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All opinions are subject to modification and technical correction prior to official publication in the North Carolina Reports and North Carolina Court of Appeals Reports. In the event of discrepancies between the electronic version of an opinion and the print version appearing in the North Carolina Reports and North Carolina Court of Appeals Reports, the latest print version is to be considered authoritative.
IN RE: R.R., a minor child, NEW HANOVER COUNTY DEPARTMENT OF
SOCIAL SERVICES, Petitioner, v. B.F., Respondent
Filed: 19 December 2006
1. Termination of Parental Rights_grounds_inquiry into paternity
A single ground is all that is required for termination of parental rights, and the trial court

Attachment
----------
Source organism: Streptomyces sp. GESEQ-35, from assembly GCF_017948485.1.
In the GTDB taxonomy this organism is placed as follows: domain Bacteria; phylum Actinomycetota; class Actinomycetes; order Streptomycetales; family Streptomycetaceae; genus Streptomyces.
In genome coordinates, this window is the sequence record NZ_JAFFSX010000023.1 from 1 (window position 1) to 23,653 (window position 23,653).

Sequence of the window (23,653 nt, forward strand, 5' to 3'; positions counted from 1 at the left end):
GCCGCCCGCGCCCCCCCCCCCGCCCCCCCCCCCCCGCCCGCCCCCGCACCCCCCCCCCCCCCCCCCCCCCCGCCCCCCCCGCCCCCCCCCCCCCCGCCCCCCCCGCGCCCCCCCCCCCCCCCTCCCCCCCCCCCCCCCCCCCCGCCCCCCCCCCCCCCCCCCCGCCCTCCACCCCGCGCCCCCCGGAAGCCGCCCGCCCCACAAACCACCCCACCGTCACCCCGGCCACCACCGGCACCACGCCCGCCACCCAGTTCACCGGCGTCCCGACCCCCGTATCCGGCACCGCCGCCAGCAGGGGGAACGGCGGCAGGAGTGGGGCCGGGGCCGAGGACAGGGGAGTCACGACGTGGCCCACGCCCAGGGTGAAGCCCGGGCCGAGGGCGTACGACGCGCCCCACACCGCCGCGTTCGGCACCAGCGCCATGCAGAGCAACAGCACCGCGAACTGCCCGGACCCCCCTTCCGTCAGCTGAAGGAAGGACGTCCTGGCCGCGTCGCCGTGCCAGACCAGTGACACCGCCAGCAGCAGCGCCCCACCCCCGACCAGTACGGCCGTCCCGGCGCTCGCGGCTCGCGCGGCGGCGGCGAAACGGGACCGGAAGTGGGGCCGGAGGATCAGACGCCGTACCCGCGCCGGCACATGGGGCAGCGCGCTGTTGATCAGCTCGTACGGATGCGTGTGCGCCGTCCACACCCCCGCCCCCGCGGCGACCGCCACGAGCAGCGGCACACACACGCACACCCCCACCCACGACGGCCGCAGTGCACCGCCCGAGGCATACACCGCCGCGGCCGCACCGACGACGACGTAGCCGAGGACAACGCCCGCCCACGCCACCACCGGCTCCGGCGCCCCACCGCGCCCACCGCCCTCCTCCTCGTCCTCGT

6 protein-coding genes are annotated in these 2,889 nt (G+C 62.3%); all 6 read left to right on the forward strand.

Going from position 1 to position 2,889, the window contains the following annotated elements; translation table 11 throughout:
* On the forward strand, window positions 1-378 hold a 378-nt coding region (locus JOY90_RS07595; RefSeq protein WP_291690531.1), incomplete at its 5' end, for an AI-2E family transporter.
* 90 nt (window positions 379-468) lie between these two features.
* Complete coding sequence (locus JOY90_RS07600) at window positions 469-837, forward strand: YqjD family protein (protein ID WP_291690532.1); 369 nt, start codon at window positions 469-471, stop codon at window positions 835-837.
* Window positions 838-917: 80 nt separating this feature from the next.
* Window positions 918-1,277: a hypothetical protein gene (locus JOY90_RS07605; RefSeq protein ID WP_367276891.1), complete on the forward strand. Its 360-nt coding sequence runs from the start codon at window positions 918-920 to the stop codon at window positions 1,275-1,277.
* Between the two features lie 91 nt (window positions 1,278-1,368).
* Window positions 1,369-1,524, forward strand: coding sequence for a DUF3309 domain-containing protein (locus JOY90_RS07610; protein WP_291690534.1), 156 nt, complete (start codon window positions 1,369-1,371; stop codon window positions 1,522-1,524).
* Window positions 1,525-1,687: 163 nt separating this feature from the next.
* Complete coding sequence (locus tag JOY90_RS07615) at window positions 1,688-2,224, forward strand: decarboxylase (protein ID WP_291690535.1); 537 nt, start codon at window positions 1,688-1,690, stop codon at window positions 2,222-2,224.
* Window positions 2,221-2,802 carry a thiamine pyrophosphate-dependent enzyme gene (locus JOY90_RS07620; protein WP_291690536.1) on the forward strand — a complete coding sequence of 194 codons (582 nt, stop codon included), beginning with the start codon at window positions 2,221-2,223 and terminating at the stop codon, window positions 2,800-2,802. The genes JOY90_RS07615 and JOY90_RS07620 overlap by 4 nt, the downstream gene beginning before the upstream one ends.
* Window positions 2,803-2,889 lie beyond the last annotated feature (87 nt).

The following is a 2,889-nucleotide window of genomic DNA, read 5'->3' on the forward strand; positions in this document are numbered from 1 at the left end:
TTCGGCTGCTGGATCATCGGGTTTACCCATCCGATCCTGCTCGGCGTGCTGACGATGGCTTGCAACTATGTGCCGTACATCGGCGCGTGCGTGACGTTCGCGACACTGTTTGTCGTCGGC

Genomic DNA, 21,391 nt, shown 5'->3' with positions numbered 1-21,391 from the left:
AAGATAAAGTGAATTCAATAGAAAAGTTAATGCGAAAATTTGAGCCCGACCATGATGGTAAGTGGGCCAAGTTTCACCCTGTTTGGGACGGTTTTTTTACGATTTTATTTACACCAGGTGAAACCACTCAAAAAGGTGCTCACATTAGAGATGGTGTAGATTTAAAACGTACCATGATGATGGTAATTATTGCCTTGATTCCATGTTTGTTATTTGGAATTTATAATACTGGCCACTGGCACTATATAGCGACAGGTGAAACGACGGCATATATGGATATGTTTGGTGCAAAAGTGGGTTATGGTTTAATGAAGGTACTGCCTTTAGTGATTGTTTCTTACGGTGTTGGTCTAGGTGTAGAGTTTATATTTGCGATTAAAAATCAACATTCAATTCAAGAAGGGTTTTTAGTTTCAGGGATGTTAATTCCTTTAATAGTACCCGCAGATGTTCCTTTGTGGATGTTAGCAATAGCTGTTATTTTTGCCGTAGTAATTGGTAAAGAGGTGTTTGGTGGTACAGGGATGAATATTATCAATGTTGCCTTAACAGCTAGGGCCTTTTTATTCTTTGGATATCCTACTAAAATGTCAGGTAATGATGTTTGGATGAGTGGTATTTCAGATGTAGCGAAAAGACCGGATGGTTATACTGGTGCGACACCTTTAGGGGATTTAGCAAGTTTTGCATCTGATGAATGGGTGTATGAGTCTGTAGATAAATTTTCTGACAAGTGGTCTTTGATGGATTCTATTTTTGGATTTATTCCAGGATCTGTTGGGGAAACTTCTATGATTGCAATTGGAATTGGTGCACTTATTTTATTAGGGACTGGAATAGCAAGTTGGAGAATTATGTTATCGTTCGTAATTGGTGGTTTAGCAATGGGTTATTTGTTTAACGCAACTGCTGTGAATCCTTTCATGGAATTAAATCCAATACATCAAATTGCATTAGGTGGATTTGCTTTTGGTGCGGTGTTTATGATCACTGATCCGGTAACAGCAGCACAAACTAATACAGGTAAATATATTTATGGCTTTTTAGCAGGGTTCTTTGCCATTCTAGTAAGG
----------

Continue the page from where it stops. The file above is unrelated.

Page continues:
here did not err by not making further inquiry into paternity after respondent (who had married
the child's mother) refused a paternity test. There were sufficient grounds for termination
regardless of paternity.
2. Termination of Parental Rights_abandonment_sufficiency of evidence
There was clear, cogent, and convincing evidence supporting termination of parental
rights on the ground of willful abandonment where there was evidence that respondent had seen
the three-year-old child, at most, immediately after her birth. Although respondent argues that he
was not given the opportunity to participate in the child's life, and he did attempt to legitimize
the child, the execution of legal formalities does not replace the presence love and care from a
parent, delivered by whatever means available.
3. Termination of Parental Rights_termination in best interest of child_no abuse of
The trial court did not abuse its discretion by terminating respondent's parental rights
where the child had been in foster care since birth, she had never met her mother or respondent,